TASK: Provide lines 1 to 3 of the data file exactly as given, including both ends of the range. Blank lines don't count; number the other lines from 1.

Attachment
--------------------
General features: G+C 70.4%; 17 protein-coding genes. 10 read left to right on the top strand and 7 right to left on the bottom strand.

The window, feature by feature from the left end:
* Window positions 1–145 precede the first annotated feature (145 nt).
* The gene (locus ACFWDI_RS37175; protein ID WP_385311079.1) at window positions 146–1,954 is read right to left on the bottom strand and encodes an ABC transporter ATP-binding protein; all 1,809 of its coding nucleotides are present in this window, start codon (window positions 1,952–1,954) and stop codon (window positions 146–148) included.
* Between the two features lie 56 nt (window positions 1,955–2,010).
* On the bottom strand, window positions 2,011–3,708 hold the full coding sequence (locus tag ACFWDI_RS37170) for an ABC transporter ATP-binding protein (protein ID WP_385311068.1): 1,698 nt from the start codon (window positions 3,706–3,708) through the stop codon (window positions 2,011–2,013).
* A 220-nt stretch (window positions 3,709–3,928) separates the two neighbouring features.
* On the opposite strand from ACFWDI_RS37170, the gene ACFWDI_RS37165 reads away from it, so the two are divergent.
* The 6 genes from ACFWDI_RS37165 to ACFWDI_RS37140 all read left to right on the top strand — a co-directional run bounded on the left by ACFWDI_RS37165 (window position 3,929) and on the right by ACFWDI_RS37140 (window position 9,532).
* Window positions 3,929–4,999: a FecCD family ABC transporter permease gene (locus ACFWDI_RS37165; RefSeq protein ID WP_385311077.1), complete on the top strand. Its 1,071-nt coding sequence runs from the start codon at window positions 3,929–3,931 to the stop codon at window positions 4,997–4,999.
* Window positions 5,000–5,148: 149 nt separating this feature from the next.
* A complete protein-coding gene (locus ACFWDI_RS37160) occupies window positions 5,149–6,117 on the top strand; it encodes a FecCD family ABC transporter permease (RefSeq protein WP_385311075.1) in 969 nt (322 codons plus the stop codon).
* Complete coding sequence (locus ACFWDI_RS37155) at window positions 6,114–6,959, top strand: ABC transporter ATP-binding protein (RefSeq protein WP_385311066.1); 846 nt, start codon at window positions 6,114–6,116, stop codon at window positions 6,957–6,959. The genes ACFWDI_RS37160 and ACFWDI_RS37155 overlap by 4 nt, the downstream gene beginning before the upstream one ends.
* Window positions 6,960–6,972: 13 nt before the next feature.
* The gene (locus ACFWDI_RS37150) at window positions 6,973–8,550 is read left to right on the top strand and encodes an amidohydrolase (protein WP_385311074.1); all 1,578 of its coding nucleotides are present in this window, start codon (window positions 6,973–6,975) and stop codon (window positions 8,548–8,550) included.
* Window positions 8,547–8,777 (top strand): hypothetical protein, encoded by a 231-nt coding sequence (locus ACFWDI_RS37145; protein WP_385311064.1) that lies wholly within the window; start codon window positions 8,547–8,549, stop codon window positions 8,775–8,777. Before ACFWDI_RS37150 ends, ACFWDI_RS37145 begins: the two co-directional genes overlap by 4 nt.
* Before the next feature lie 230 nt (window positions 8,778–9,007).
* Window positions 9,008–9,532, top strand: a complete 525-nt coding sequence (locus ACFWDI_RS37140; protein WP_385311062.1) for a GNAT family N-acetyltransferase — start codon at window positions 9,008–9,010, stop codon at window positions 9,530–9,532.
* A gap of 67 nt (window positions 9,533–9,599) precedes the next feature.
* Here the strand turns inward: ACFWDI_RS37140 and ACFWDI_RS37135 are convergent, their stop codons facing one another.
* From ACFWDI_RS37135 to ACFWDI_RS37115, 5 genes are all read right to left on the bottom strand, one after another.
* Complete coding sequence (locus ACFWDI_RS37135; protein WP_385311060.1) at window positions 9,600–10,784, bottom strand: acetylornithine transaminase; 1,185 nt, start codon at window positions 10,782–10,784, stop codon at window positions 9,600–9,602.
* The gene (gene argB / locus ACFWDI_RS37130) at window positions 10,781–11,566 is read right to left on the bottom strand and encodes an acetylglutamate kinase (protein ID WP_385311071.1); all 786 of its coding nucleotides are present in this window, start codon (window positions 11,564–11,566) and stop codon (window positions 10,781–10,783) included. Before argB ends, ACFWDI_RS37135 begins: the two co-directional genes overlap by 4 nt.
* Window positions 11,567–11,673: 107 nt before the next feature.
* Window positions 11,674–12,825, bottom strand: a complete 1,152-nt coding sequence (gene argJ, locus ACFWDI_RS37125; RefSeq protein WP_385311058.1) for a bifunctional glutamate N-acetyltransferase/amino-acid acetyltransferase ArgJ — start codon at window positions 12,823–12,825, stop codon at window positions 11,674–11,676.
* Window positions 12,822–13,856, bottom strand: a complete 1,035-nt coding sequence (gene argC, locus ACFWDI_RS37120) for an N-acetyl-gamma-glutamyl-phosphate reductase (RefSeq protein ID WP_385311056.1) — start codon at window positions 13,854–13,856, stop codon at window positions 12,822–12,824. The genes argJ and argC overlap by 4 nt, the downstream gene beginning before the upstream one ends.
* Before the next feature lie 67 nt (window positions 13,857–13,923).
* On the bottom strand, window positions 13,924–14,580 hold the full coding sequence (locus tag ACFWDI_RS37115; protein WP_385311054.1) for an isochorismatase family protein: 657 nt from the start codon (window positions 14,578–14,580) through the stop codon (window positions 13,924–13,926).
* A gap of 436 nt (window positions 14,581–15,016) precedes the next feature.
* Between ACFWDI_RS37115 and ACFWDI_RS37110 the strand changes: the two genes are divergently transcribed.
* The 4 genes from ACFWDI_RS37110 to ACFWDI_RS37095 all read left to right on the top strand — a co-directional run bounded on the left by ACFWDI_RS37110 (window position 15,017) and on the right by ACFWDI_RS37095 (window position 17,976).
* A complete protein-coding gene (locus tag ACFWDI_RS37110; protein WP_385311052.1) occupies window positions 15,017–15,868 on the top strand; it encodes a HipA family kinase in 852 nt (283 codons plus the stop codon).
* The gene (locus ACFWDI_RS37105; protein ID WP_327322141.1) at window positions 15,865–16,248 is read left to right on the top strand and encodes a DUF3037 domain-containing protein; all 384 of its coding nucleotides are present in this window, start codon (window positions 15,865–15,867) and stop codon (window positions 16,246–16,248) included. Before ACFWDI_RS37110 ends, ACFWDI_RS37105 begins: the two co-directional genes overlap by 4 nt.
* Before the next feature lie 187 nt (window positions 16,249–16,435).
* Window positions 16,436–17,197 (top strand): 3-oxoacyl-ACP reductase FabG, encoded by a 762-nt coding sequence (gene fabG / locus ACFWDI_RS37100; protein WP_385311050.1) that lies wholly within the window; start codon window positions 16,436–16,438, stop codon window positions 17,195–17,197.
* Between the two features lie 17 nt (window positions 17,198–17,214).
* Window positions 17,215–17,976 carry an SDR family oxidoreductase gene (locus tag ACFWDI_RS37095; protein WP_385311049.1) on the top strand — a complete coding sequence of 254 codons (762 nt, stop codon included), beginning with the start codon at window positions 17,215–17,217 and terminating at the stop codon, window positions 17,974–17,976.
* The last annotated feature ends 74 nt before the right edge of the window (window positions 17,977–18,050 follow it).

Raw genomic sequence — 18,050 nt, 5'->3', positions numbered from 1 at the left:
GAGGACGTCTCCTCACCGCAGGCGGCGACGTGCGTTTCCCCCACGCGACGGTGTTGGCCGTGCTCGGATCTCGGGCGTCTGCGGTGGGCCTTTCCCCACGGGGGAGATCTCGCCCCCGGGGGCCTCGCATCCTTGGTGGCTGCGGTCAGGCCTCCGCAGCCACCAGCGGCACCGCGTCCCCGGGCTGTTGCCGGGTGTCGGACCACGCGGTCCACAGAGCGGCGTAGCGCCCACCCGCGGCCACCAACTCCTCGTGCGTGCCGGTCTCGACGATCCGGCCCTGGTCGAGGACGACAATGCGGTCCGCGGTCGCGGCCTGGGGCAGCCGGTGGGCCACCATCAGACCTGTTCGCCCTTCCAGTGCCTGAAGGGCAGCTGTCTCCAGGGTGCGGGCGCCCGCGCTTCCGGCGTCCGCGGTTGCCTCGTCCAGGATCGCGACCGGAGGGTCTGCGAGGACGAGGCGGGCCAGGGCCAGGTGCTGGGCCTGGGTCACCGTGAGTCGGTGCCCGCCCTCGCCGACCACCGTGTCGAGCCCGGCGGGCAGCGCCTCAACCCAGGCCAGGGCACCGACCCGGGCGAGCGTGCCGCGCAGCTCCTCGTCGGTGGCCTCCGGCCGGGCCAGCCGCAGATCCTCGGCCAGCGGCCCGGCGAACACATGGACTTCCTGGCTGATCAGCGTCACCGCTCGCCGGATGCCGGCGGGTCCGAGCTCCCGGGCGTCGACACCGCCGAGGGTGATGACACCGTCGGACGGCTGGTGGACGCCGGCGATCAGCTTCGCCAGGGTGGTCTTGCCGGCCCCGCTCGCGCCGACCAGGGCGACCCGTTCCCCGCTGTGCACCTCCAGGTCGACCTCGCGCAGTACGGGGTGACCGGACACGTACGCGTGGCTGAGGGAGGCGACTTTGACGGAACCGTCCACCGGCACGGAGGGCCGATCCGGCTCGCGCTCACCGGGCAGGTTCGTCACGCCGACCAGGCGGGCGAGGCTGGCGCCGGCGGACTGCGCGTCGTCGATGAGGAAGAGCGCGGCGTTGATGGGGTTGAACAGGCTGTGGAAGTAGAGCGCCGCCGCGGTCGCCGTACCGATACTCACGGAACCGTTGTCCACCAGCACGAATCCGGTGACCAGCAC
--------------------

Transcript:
General features: G+C 70.4%; 17 protein-coding genes. 10 read left to right on the top strand and 7 right to left on the bottom strand.

The window, feature by feature from the left end:
* Window positions 1–145 precede the first annotated feature (145 nt).